Jun 29, 2020
Locality and Geographical Knowledge in Imperial China I
- 16:00 to 17:30
- Dept. III
Please note that the workshop takes place on June 29 and July 1, 2020 on Zoom (16:00-17:30).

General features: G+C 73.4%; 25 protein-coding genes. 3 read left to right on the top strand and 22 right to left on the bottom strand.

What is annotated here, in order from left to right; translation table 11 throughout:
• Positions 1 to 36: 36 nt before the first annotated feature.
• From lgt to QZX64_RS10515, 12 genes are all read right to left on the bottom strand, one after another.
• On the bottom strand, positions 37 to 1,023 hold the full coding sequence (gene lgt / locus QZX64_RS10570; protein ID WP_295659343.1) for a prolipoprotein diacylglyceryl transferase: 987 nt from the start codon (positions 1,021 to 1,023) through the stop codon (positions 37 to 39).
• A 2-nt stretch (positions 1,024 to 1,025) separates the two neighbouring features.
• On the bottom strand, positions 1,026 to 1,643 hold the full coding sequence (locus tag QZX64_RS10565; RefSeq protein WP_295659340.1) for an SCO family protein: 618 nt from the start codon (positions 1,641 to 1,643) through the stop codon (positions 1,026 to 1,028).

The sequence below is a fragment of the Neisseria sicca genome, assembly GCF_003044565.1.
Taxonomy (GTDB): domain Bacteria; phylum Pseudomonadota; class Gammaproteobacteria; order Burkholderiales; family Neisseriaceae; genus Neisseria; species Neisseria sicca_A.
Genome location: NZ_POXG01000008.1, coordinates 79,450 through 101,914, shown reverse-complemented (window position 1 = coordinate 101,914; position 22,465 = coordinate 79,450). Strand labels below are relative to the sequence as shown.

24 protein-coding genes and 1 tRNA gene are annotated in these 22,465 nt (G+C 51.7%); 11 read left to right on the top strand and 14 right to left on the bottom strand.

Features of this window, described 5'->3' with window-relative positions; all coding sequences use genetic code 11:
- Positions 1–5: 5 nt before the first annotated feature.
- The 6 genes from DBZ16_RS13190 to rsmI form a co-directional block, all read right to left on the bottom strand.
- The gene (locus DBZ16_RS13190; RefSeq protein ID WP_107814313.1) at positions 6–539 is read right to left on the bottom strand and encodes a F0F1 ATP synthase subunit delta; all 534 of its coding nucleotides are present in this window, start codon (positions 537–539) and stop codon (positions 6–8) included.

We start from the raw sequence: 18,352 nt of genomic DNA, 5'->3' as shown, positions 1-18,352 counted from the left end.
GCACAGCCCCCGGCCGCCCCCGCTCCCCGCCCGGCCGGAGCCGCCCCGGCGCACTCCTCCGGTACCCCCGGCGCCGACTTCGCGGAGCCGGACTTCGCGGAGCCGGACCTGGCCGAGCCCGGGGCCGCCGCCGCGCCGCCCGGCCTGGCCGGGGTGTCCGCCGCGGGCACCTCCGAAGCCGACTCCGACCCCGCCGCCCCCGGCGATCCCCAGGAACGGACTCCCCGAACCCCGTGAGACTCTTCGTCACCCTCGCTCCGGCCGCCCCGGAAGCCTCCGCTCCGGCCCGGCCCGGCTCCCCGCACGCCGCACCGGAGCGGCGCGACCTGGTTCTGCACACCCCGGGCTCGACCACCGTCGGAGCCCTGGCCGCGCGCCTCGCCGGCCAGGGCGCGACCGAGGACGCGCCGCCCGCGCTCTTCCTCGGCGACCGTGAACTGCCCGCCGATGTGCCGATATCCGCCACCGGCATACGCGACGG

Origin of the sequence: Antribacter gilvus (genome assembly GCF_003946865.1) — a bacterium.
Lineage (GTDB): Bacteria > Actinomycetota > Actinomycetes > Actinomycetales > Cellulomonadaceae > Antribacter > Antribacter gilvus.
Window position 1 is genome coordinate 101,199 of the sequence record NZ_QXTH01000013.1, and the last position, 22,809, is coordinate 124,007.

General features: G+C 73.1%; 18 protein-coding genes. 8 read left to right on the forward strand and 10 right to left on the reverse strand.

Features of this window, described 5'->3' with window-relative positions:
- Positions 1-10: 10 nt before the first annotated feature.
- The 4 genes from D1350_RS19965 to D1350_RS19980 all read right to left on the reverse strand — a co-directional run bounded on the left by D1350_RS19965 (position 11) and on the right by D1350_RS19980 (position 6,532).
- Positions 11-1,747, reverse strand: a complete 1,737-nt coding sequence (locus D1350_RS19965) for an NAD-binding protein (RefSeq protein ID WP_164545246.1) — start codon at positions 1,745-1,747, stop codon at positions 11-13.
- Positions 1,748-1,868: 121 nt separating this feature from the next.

For over two millennia of Chinese imperial history, geography played an integral role not only in local and state administration, but also in literary and visual representations. As officials and literati collected and organized geographical data and knowledge, such efforts at local levels demonstrated both proximity to and distance from the centers of imperial authority. Why and how did officials and literati represent localities? How did they structure spatial information? Where do we find the“imperial” in the “local” and the“local” in the “imperial”? This workshop proposes a diachronic and place-based approach to examining the processes of producing and organizing geographical knowledge in imperial China. Our aim is to bring to light the structural and epistemological tensions between the standardization and localization of geographical knowledge beyond the temporal bounds of each dynasty and expand the view to the wide array of source materials that describe“things” according to their spatial configurations, such as local gazetteers, poetry, empire-wide geographical compilations, geographical treatises from standard histories, and any form of visual representations. These sources draw the boundaries of localities in divergent ways, and this workshop will probe the manner in which the boundaries were drawn, negotiated, and redefined in geographical representations.